Bryan Lawrence was a well-respected police officer who was caught in an unfortunately violent situation that ended with him becoming paralyzed.  However, through this very difficult situation, he fought to keep his optimism up as his family came around him and supported him.  Though it was deemed impossible, Bryan sought to walk again with the goal of walking his future daughter-in-law down the aisle.  Times were hard and sometimes he and his family felt like giving up, but his faith in God always kept him grounded.

 

Production Quality (2.5 points)

Badge of Faith is clearly a well-funded production with professional caliber video quality, camera work, and audio quality.  The soundtrack is somewhat generic but is respectable.  Sets, locations, and props are highly realistic and appropriate.  There is little negative to speak about here, except for the fact that the editing seems unfinished in that some scenes seem abruptly cut off before they’re done.  However, despite this issue, this is a nearly perfect production that the creators should be proud of.

Plot and Storyline Quality (.5 point)

This story is a very inspiring real-life story, but one has to question how it is presented in this film.  As it is, the storyline is fairly boring and somewhat flat, even though there is a lot of potentially interesting content here.  For instance, there are too many montages that stunt character development.  Even though there are some good attempts at developing the characters through realistic dialogue, since there are not many characters and since this is a character-driven plot, we would have liked to see further development.  Though there are many pertinent and accessible issues explored in this film, the storyline overall lacks the necessary continuity and driving purpose that would make this movie dynamic.  Though the struggles of the characters can be appreciated, it feels like this is just a string of random sequences.  In the end, Stone Table Films knows how to find a realistic story and make a movie out of, but like Touched by Grace, the plot of Badge of Faith leaves something to be desired.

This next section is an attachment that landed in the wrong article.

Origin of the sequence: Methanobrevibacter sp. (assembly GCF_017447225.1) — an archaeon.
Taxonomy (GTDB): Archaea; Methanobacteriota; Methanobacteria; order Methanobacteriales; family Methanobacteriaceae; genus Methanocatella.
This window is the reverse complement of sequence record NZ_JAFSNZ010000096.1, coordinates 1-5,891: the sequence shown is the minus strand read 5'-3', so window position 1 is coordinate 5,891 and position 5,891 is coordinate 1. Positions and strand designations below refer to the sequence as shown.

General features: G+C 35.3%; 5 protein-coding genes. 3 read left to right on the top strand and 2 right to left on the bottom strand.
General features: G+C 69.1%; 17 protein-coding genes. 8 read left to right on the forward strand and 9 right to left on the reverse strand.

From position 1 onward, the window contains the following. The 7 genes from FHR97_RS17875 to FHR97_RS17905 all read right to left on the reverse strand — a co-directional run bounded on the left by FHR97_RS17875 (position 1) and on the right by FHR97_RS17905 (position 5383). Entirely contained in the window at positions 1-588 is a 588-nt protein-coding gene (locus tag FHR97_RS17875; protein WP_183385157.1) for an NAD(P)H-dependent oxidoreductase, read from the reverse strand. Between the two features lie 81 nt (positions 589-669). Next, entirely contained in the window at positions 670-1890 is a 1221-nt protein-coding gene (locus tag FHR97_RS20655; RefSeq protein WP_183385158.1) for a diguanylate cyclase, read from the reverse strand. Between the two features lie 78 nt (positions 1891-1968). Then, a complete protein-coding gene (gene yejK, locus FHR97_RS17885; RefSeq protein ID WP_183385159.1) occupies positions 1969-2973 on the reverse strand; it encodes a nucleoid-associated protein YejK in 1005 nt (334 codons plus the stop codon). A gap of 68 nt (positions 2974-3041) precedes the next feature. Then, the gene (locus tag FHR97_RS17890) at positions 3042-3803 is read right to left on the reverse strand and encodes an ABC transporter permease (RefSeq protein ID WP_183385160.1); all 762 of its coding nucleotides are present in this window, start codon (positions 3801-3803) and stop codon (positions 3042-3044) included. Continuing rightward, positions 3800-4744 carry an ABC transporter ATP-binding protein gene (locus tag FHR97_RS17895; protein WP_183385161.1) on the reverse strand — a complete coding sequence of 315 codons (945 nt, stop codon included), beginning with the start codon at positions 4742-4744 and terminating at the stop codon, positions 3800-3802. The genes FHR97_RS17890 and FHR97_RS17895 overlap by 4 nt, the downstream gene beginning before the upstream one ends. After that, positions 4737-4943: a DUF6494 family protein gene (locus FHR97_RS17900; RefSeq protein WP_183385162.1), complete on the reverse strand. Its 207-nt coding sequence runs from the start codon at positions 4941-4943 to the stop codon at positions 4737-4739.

Acting Quality (3 points)

The acting is definitely the strongest point of this film.  The cast is highly professional and well-coached.  Each member is case highly appropriately.  Emotions are very realistic and line delivery is on point.  There are no errors to point out here.

Conclusion

It is certainly enjoyable and refreshing to watch the movies produced by the Stone Table team, but it is also frustrating to see the potential they left behind.  If Touched by Grace and Badge of Faith had slightly better plot improvement, each of these films would be on the Hall of Fame.  Yet the Stone Table team is continually improving, so there is great hope for their future.  We firmly believe they will keep trying until they finally get that blockbuster release.

 

Final Rating: 6 out of 10 points

 

Providence [2016] (Movie Review)